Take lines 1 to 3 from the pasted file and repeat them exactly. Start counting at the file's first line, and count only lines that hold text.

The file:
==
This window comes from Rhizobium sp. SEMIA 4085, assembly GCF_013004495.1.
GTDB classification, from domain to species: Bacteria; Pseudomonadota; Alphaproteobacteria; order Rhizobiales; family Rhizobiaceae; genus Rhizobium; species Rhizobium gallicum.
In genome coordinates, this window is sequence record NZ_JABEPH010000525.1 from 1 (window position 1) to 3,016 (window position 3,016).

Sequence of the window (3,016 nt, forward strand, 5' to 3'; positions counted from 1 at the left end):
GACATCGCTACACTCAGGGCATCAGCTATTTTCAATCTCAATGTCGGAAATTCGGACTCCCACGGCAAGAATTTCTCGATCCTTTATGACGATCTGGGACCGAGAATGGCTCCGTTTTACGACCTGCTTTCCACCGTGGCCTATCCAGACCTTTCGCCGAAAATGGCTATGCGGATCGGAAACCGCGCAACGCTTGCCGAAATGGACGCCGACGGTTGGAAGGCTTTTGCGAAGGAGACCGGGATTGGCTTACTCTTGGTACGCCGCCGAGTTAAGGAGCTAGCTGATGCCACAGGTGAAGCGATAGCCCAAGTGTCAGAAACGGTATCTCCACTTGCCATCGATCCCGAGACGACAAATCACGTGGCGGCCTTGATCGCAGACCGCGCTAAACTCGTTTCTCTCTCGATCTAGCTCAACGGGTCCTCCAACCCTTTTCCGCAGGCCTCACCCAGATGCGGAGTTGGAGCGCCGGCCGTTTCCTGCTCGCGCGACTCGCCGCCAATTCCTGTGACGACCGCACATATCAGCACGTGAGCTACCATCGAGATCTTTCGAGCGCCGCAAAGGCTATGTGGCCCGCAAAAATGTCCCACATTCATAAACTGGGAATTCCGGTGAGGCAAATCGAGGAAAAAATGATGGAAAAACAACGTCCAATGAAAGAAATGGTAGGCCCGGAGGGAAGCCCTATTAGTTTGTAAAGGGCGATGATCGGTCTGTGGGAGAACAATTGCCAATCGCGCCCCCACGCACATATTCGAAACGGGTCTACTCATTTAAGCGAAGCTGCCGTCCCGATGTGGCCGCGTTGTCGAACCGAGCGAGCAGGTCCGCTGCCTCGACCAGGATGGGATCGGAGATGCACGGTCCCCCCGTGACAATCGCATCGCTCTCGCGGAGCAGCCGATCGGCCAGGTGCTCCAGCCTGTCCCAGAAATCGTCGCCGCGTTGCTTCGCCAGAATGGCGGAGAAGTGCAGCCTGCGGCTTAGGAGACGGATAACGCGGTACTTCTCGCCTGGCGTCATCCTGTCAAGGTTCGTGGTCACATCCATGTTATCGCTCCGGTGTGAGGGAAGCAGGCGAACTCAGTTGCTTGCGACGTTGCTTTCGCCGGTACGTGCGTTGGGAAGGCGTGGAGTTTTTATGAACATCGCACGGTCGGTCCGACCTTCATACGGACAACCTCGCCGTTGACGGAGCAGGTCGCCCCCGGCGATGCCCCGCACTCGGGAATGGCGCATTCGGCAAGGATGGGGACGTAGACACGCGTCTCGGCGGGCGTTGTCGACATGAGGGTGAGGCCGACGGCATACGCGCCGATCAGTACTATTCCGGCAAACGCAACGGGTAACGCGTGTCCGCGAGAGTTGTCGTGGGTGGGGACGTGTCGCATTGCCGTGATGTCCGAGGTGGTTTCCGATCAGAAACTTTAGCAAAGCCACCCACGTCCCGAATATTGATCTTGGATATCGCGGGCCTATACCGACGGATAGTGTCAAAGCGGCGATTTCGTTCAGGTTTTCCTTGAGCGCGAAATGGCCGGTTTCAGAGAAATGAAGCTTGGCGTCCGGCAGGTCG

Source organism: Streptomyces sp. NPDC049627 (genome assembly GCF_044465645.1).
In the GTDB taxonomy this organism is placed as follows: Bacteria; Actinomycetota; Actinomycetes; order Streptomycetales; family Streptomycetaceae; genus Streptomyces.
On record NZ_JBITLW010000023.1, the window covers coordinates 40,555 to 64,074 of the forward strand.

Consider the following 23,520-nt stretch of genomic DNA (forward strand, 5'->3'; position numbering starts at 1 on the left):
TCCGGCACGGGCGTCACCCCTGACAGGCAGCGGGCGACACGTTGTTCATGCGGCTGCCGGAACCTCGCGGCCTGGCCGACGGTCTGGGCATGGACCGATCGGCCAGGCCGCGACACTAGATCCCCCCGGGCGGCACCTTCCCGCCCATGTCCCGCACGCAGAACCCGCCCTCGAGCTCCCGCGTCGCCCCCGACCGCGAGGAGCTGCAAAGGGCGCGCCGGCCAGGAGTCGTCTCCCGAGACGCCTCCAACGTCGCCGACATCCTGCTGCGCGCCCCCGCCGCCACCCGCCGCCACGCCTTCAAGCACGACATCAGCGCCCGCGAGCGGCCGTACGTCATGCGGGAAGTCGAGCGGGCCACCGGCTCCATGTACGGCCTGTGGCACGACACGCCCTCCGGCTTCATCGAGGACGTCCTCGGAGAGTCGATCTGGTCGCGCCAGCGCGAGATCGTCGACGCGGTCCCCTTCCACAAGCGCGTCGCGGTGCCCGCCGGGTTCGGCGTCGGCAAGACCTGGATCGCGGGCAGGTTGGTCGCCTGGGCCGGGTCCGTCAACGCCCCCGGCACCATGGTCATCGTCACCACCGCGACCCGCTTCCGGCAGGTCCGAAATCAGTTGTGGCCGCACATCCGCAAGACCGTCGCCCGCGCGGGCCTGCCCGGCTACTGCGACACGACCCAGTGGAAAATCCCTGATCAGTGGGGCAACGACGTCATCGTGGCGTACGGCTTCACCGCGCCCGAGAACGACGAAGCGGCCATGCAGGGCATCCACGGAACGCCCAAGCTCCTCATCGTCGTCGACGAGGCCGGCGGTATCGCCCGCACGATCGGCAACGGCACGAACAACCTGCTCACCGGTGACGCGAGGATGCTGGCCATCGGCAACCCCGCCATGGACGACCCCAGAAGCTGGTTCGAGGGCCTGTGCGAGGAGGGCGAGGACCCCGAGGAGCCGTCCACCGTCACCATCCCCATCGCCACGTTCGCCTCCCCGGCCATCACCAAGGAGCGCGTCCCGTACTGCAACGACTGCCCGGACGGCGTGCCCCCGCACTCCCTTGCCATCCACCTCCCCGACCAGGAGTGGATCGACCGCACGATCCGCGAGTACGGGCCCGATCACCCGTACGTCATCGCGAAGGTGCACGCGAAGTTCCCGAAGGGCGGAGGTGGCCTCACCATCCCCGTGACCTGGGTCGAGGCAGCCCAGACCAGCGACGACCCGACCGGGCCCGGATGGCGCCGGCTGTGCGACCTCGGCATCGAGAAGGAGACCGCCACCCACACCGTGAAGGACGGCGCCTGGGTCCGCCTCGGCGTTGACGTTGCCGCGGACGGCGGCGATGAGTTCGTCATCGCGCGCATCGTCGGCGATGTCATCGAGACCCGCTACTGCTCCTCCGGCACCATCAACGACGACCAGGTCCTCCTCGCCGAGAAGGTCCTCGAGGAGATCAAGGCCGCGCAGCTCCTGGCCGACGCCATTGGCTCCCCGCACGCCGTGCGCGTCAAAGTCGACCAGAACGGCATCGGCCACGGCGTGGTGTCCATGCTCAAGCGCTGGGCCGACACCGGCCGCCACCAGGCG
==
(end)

This window comes from Rhizobium sp. SEMIA 4085, assembly GCF_013004495.1.
GTDB classification, from domain to species: Bacteria; Pseudomonadota; Alphaproteobacteria; order Rhizobiales; family Rhizobiaceae; genus Rhizobium; species Rhizobium gallicum.
In genome coordinates, this window is sequence record NZ_JABEPH010000525.1 from 1 (window position 1) to 3,016 (window position 3,016).